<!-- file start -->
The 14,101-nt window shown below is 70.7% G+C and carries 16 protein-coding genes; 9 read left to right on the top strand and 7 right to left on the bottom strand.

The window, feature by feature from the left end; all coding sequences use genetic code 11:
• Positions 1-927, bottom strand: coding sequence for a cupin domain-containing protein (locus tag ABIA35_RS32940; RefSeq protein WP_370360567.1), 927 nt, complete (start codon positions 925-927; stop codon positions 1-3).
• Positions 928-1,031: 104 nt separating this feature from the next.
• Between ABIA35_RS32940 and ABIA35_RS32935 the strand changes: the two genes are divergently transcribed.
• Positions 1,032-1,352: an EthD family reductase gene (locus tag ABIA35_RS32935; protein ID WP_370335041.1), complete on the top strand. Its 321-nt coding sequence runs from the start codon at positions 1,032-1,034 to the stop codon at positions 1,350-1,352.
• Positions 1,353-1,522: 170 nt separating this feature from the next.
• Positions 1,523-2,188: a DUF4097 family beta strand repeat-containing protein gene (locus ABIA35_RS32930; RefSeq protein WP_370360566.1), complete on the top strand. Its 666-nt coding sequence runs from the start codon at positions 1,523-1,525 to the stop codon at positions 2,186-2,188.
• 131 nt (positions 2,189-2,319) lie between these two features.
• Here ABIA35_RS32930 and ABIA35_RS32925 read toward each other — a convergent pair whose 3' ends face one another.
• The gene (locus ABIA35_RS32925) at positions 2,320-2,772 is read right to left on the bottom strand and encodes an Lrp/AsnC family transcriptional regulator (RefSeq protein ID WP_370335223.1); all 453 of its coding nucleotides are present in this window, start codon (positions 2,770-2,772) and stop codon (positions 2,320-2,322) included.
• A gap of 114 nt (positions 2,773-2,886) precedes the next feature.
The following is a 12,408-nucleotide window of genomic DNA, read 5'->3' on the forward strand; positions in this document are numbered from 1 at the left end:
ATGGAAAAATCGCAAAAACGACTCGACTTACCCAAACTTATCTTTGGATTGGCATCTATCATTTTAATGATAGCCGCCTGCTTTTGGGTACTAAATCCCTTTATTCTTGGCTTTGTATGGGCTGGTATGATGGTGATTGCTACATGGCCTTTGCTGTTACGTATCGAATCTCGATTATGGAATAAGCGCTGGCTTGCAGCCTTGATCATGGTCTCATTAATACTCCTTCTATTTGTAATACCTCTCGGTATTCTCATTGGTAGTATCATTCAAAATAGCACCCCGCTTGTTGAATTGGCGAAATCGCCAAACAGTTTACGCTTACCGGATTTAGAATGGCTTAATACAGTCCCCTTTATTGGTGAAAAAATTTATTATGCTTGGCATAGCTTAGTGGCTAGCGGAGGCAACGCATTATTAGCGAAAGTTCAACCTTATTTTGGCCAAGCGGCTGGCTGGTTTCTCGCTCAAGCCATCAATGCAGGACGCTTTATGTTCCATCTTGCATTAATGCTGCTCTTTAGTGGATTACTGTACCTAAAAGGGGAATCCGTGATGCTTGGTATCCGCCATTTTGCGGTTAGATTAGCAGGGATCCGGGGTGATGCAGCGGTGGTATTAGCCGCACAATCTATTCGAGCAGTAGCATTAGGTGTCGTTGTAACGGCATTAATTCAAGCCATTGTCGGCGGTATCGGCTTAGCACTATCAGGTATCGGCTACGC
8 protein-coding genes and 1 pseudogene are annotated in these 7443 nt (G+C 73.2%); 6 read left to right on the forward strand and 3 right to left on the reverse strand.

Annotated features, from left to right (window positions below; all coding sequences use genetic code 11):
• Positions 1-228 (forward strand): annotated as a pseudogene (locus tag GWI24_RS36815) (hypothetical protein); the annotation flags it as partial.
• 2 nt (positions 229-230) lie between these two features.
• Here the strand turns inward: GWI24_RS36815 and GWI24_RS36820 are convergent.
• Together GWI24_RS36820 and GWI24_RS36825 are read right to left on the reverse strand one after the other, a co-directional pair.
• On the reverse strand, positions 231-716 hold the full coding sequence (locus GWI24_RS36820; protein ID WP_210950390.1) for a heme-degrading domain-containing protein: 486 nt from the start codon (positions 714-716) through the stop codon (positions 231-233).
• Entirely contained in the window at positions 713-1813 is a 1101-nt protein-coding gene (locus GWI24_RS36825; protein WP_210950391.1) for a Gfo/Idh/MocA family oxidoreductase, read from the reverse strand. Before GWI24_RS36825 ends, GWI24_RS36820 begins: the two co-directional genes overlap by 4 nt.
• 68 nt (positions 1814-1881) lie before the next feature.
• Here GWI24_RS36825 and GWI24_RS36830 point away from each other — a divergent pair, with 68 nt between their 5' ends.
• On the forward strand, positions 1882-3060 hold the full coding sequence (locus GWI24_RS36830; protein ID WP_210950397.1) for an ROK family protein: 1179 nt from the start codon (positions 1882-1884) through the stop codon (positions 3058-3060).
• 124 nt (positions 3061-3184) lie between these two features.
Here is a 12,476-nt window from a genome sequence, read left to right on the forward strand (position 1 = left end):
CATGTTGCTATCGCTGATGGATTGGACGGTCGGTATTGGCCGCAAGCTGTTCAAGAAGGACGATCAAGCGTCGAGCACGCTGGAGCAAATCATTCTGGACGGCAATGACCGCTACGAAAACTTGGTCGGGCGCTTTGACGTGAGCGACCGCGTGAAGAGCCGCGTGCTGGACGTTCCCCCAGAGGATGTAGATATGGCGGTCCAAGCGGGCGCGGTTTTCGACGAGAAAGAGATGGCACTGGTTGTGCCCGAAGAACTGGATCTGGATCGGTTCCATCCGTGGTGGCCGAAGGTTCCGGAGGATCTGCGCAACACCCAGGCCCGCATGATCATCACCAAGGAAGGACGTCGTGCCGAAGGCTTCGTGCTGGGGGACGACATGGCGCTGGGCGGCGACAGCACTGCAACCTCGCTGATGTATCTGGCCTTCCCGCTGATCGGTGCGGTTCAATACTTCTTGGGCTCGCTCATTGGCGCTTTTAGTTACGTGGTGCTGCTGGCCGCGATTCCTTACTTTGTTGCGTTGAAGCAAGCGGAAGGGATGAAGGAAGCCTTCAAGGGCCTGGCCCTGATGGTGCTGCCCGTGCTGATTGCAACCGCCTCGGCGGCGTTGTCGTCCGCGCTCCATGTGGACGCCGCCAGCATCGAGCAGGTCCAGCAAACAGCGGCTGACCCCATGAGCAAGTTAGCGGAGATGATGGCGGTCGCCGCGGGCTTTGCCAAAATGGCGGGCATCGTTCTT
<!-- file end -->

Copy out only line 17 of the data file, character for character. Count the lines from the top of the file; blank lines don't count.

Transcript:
• Positions 1-228 (forward strand): annotated as a pseudogene (locus tag GWI24_RS36815) (hypothetical protein); the annotation flags it as partial.